The Voice of the Loy Norrix Community

Knight Life

The Voice of the Loy Norrix Community

Knight Life

The Voice of the Loy Norrix Community

Knight Life

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Credit: Cavan Helms
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After prying their eyes open at 7:30 a.m. and opening their Chromebooks from bed, Loy Norrix students logged into their first hour. The switch to online schooling during the 2020 lockdown resulted in an instant decline in the education and enjoyment of our students. Starting on Apr. 9, students and staff of Loy Norrix prepared for battle as they clicked the “join meet” button from the comfort of their beds.

For seniors, the entirety of their freshman year was online. Now, as they are within reach of ascending off to college, they had to relive their freshman troubles. 

For senior Sam Bistrek, returning to online school was nothing but unpleasant.

“Back then when I was younger, I was really unfocused as I had so many distractions, and never ended up learning, and now I’m in the same spot for these online days as a senior, which really sucks,” said Bistrek.

The in-school distractions were amplified while students were at home, since they can freely grab a TV remote or gaming controller within a second, and most of all they have unrestricted access to their phone throughout class. 

“Kids have to make their own decisions whether they are going to learn or not, but at least when they are in front of ou in a classroom and they decide to take a nap, you can make them up and realize they should be working and an adult has guided them to that,” said English teacher Brianna English. “Yet, when they are just a dot on a screen, there is nothing I can really do to know if they are engaged or not.”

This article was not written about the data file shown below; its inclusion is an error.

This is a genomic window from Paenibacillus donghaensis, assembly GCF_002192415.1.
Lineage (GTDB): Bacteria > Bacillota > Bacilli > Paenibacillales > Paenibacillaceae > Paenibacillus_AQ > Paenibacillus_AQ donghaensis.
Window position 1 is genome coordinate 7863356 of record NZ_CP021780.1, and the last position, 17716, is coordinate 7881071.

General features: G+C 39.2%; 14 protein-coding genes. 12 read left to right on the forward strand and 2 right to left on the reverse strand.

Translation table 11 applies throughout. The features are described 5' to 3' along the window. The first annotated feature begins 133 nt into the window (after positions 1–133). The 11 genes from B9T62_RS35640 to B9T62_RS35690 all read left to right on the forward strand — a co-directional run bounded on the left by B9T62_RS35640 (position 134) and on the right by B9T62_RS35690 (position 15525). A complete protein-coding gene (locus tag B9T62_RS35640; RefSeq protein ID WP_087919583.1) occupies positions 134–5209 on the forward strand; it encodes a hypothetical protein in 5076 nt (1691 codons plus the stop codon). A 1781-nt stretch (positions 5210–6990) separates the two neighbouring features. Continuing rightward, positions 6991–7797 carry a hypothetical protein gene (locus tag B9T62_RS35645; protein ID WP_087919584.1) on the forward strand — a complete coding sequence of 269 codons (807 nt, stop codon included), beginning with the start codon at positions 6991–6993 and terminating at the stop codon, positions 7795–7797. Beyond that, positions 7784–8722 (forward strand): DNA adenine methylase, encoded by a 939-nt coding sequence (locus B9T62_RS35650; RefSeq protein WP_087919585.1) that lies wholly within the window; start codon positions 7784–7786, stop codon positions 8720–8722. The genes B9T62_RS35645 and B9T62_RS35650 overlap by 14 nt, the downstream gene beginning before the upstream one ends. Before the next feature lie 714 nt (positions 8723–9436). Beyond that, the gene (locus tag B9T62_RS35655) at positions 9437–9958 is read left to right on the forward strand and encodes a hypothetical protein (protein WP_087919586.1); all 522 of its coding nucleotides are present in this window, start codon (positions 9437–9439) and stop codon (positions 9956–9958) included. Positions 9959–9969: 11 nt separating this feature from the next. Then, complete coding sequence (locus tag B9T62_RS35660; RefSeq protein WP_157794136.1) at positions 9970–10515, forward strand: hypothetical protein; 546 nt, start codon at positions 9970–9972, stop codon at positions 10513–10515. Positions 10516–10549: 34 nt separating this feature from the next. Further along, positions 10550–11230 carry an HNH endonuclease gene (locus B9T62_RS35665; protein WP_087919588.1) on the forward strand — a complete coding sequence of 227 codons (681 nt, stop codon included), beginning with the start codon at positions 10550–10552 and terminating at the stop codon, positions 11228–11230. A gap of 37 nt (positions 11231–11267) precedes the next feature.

Junior Sayani Jones struggled with attention during the online days due to the distracting environment of his house.

“When I’m in class trying to pay attention to my teacher and work, I get texts from my friends to get on the game,” Jones said, “which is pretty tempting since online classes aren’t very serious and nobody is paying attention.” 

Yet, it’s not only these obvious distractions, there are deeper cuts that students experienced.

Boise State University claims that while students aren’t experiencing in-person school, they are lacking the face-to-face interaction that many students thrive from. When students are behind a laptop, they cannot build professional connections or relationships with students or employers around them. The constant fear of the notorious Wi-Fi crash that would destroy the class in seconds also hangs over their heads. 

Online classes did have some perks though, as students were able to take a quick breather and relax at home for a couple of days. The reason school went online was mandatory state testing, which is a graduation requirement and could help a lot of students to attend college. Although online learning may be the worst thing to hit our school since the introduction of the geese, it’s something that will be a part of life for the days when in-person school is not possible.

To have a more successful experience for students, more preparation and different methods could be utilized by staff. Many students don’t take it seriously as they aren’t required to turn their cameras on. With stricter rules online learning could be a more valuable option, as right now students are neglecting these days. However, we cannot blame students since they were thrown behind their screens with no rules or monitoring. As online education isn’t our first option, it allows us to count these classes as school days so that students will still be released for summer break on schedule. 

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Cavan Helms
Cavan Helms, Sports Editor
I'm Cavan Helms, the Sports Editor in Knight Life. I joined because this is a great way to express my creativeness and personality through my writing. In my free time I like working out, and playing sports.
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